Seeking a power-animal or a vision
Big children often readily embrace the idea of meeting or getting a power animal. And a guardian spirit is of great value for a girl to help her through the turbulence of teenagehood. She might recognise a power animal showing itself to her in a dream, or in this reality on a walk in the woods. In any case, one can support the girl in seeking help through her dreams, which tend to be "bigger" around menstruation and full moon. I know a woman whose birthday gift to teenage kids has been to do a journey to find their power-animal (if they wanted). With their curiosity now aroused, she then taught them to journey for themselves.

A vision seeking, or equivalent, milder practises, might feel more appropriate later when the girl is faced with choosing education, finding her path, and other big issues.

Celebrating and purifying her body
This element consistently showed up in the "doing it over" journeys, and the sensual quality was much emphasised. Whatever will make the girl feel good about her changing body and sprouting breasts will do. We can translate the tribal traditions to a luxurious bath with favourite scents, a massage, or new clothes which the girl considers grown up or feminine, or a new hairstyle, just to name a few. I know of a family, or clan, where every girl at her first menstruation is given a finger ring, sometimes with a red stone inlaid. The circle of the ring is explained to represent their welcome into the cycle.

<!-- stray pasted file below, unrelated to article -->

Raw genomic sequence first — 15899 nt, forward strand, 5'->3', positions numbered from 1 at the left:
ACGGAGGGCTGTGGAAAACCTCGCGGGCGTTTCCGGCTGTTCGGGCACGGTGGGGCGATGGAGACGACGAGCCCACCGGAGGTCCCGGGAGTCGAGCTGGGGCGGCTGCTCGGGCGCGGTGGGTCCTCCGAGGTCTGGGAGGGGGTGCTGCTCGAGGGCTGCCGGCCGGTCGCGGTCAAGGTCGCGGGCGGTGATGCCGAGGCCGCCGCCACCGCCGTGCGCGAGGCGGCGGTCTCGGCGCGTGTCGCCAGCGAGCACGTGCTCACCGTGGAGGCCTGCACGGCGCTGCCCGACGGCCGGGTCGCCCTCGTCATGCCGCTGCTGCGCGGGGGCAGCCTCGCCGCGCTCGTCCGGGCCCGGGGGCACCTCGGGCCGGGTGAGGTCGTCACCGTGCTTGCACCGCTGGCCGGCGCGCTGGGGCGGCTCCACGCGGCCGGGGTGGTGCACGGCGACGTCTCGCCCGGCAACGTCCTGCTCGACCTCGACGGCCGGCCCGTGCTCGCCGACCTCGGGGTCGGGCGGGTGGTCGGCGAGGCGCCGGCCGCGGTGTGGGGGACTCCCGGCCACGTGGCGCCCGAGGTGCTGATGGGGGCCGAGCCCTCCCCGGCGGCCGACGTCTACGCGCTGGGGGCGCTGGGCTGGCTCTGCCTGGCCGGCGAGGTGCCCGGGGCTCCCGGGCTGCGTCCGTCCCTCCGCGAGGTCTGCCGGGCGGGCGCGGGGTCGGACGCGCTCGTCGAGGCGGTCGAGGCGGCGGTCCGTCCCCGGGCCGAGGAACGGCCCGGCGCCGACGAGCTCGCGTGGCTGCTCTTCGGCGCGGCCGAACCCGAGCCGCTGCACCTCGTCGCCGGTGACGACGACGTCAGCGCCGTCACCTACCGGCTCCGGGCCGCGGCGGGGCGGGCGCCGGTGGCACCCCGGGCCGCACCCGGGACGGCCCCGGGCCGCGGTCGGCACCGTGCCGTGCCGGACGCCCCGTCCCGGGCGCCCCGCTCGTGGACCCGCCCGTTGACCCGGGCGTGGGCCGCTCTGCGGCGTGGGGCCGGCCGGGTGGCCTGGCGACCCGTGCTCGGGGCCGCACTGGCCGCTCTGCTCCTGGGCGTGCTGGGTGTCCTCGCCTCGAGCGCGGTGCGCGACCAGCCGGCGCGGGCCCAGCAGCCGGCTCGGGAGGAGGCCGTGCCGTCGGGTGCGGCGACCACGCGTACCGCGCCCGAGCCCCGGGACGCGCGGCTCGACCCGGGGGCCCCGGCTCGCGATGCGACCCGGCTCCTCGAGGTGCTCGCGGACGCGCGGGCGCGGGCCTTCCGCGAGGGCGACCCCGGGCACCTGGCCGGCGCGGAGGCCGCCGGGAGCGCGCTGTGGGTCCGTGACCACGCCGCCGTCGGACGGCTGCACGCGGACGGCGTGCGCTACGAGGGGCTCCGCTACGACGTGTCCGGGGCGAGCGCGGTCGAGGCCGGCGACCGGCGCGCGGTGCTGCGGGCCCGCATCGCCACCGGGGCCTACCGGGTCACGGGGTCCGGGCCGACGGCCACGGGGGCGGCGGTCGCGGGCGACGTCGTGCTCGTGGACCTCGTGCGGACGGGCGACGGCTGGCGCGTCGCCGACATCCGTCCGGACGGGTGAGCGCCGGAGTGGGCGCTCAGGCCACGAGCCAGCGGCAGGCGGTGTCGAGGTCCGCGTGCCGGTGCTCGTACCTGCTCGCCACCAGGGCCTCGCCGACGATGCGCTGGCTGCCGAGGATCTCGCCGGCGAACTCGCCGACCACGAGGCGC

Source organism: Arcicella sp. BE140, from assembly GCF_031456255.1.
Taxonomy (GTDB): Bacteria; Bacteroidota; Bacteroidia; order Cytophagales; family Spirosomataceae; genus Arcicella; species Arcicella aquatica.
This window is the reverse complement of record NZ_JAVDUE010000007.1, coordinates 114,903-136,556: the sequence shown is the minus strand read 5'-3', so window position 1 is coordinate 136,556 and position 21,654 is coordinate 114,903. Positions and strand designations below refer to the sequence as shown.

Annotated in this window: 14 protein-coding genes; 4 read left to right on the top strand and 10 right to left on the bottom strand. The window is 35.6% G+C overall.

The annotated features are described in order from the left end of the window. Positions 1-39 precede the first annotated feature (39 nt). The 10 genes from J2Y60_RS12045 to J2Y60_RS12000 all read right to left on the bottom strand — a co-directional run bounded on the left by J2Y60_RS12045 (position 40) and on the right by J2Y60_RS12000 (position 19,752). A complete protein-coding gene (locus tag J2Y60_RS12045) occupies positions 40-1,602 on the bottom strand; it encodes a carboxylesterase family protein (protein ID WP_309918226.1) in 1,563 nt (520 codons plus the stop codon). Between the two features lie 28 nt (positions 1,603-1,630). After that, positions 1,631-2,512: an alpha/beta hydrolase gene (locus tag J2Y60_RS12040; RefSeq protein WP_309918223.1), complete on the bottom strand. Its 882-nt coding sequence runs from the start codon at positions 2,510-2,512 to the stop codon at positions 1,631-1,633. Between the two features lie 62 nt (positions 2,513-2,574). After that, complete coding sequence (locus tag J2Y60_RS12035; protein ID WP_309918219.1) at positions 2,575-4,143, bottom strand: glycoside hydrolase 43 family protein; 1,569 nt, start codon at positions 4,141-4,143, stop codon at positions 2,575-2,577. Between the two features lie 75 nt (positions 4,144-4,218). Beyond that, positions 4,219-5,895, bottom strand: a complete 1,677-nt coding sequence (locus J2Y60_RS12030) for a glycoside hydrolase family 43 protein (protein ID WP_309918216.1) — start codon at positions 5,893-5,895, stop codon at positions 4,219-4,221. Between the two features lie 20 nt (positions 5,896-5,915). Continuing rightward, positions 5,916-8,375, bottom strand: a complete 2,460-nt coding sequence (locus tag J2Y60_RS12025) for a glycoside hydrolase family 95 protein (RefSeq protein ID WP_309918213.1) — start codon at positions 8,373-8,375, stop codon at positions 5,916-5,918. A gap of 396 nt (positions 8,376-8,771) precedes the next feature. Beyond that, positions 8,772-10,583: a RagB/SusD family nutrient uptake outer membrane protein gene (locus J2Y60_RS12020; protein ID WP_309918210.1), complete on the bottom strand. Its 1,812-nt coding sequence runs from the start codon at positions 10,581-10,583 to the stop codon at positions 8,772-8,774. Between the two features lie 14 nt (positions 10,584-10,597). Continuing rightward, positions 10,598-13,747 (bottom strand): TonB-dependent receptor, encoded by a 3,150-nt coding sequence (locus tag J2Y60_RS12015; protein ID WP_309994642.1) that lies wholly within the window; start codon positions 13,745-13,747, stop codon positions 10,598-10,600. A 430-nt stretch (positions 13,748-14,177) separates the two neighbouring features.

Mother and daughter: Who's needs?
A girl's first menstruation is a great step for her mother, who might grasp the consequences and importance more than the girl herself at the time.  The event will confront the mother with her own experience of the first blood, especially if it was traumatic, her own relationship to sex and menstruation, and her own ageing.

It is very important for a mother in this situation to be clear about which are her own needs, so she does not (with the best of intentions) project them onto her daughter causing resistance and embarrassment. More than once I have seen how the mother wants a celebration or a ceremony for her daughter, because she herself never had one.

But it is never too late. A woman who wants to "start all over", like the women on my workshops, can create her own initiation into womanhood, her own rite, and maybe take inspiration from some of the stories in this article. On a full moon night perhaps, or when her menstruation starts, she can do the ritual all by herself, or be assisted by a trusted friend, calling on her own spirit helpers, or, for example, Changing Woman or the moon goddess. The experience can be deepened by a shamanic journey as described above, or by a guided meditation or imagery with the desired elements.

To walk our talk
Even a beautiful ritual welcoming of the menstrual cycle may not do the job on its own, if the constant (unspoken) message of family and/or school through childhood is the opposite. This points to the moulding power of parents, teachers, and other grown-ups, who have children in their daily life.

To be able to transmit values genuinely,  we must live them. We can bring the cycles of nature into our life by celebrating the turning of the seasons with songs, flowers and games,  - by supporting the friendship the child often already has with the moon and spirits of nature, adding knowledge and lore, - by doing our best to be in open harmony with the menstrual cycle our selves,-  showing by our example that Nature's cycles are something to dance with, not something to fight.

The Gifts of the 13th Fairy